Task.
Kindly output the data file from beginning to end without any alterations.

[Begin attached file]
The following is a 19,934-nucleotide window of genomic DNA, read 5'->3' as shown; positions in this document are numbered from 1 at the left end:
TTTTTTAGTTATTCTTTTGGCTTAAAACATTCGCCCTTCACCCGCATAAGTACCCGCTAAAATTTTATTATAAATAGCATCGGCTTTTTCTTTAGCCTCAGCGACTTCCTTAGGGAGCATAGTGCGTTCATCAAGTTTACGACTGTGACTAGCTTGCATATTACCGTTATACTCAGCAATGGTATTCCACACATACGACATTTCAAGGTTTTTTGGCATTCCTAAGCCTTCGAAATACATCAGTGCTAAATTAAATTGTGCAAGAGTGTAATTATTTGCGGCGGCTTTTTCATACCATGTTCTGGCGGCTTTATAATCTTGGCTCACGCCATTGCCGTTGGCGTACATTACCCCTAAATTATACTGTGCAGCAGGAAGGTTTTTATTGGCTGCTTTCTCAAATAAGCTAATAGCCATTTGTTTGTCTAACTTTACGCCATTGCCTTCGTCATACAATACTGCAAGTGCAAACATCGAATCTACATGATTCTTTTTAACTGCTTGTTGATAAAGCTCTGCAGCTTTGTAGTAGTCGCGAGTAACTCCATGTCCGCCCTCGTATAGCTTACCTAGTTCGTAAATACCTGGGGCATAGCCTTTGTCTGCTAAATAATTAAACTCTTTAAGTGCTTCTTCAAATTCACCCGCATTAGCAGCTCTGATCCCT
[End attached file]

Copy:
The following is a 19,934-nucleotide window of genomic DNA, read 5'->3' as shown; positions in this document are numbered from 1 at the left end:
TTTTTTAGTTATTCTTTTGGCTTAAAACATTCGCCCTTCACCCGCATAAGTACCCGCTAAAATTTTATTATAAATAGCATCGGCTTTTTCTTTAGCCTCAGCGACTTCCTTAGGGAGCATAGTGCGTTCATCAAGTTTACGACTGTGACTAGCTTGCATATTACCGTTATACTCAGCAATGGTATTCCACACATACGACATTTCAAGGTTTTTTGGCATTCCTAAGCCTTCGAAATACATCAGTGCTAAATTAAATTGTGCAAGAGTGTAATTATTTGCGGCGGCTTTTTCATACCATGTTCTGGCGGCTTTATAATCTTGGCTCACGCCATTGCCGTTGGCGTACATTACCCCTAAATTATACTGTGCAGCAGGAAGGTTTTTATTGGCTGCTTTCTCAAATAAGCTAATAGCCATTTGTTTGTCTAACTTTACGCCATTGCCTTCGTCATACAATACTGCAAGTGCAAACATCGAATCTACATGATTCTTTTTAACTGCTTGTTGATAAAGCTCTGCAGCTTTGTAGTAGTCGCGAGTAACTCCATGTCCGCCCTCGTATAGCTTACCTAGTTCGTAAATACCTGGGGCATAGCCTTTGTCTGCTAAATAATTAAACTCTTTAAGTGCTTCTTCAAATTCACCCGCATTAGCAGCTCTGATCCCT